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Regulatory Focus™ > News Articles > 2020 > 9 > FDA Roundup: Sogroya, Onureg, Winlevi

FDA Roundup: Sogroya, Onureg, Winlevi

Posted 02 September 2020 | By Renee Matthews 

FDA Roundup: Sogroya, Onureg, Winlevi

A weekly update on new drug approvals and indications from the US Food and Drug Administration (FDA).

New approvals
Sogroya okayed as weekly therapy for adult growth hormone deficiency
Novo Nordisk’s Sogroya (somapacitan-beco injection) has been approved as the first once-weekly, human growth hormone (hGH) therapy for adults with growth hormone deficiency.
Until now, the only treatment option for patients with the disorder has been a daily formulation of the hormone. The deficiency is caused by inadequate growth hormone secretion from the anterior pituitary gland.
Sogroya was approved based on findings of effectiveness in a randomized, double-blind, placebo-controlled trial in 300 patients with hGH deficiency. Patients were randomized to receive weekly Sogroya shots or placebo, or daily somatropin, an approved growth hormone. Effectiveness of Sogroya was determined by the percentage change in truncal fat, which the growth hormone regulates.
After 34 weeks of treatment, truncal fat was reduced by an average 1.06% in patients taking weekly Sogroya, compared with an average increase of 0.47% in weekly placebo patients. Patients in the daily somatropin group had a decrease of 2.23% in truncal fat. Patients on weekly Sogroya and daily somatropin showed similar clinical improvement in other study endpoints.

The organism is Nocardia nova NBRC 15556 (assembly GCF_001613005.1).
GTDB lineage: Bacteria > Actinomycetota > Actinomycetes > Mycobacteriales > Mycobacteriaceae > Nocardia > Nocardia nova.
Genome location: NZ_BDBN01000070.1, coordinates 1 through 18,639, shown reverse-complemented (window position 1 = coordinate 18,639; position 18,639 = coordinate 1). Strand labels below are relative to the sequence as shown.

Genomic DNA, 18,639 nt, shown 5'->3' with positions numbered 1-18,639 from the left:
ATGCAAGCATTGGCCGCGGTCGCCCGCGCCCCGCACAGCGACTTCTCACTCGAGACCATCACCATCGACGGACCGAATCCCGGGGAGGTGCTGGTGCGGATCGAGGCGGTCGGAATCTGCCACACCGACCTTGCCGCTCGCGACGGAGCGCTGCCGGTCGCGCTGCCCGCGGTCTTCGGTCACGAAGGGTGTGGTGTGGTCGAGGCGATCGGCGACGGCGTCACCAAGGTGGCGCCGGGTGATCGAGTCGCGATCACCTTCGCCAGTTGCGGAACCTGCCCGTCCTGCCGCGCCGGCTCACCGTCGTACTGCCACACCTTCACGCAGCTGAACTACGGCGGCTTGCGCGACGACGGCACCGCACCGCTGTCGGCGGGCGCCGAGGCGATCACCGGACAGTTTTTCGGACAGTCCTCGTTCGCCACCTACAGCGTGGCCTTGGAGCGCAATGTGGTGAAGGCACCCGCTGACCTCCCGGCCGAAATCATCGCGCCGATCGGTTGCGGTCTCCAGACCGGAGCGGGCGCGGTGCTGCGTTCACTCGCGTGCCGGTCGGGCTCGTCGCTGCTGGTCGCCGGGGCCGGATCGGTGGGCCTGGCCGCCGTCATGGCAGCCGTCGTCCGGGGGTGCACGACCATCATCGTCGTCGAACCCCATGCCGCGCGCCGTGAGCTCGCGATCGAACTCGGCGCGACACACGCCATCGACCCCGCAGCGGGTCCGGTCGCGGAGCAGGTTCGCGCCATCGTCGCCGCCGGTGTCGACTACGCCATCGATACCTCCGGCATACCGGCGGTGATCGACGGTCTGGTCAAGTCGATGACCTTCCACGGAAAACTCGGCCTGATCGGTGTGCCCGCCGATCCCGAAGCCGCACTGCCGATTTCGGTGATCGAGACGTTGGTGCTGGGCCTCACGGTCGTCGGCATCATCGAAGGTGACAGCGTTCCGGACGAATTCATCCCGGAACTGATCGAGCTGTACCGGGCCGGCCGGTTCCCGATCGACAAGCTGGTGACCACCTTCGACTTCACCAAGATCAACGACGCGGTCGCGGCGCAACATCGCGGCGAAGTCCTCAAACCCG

Onureg gets the nod as continued therapy for first-remission AML
Celgene’s Onureg (azacitidine tablet) has received approval for continued treatment of acute myeloid leukemia (AML) in patients who achieved first complete remission (CR) or complete remission with incomplete blood count recovery (CRi) but are not able to continue with curative therapy. It is the first approved therapy for continued treatment of this group of patients.
Approval was based on favorable efficacy findings with Onureg in QUAZAR AML-001, a multicenter, randomized, double-blind, placebo-controlled trial in 472 patients who had achieved CR or CRi with intensive induction chemotherapy. Patients were randomized to receive oral Onureg or placebo for 14 consecutive days of each 28-day cycle during the study. The primary study Overall survival was the main measure of efficacy.
Median OS was 24.7 months (95% confidence interval, 18.7-30.5) for patients treated with Onureg, compared with 14.8 months (95% CI, 11.7-17.6) for those receiving placebo (hazard ratio, 0.69; 95% CI, 0.55-0.86; P = .0009). A sub-analysis showed consistency in the OS benefit for both CR and CRi patients.
Onureg is designated an orphan drug and its new drug application received priority review. In May this year, the European Medicines Agency validated a marketing authorization application for the same indication.
Winlevi approved for treating acne in adolescent, adult patients
Cassiopea’s Winlevi (clascoterone cream 1%) has received approval as a first-in-class, nonantibiotic topical treatment of acne vulgaris in male and female patients aged 12 years or older.
The approval marks the first in 40 years for an acne therapy with a new mechanism of action. Winlevi is an androgen receptor inhibitor. Its MOA is not fully understood, but it is thought to interfere with androgen hormone activity, which drives sebum production and inflammation in acne.
“This game-changing topical drug offers a nonantibiotic approach to people with acne, by targeting the androgen receptors directly in the skin. It fills a longstanding gap in acne therapy,” said Michael Gold, MD, investigator and medical director at Gold Skin Care Center and Tennessee Clinical Research Center in Cassiopea’s announcement of the approval.
Results from two randomized, 12-week, phase 3 studies in 1,440 patients showed that patients treated with Winlevi had significant reductions in noninflammatory and inflammatory lesion counts from  baseline, compared with patients treated with vehicle cream. Safety findings for the therapy were favorable.


Tags: FDA, US

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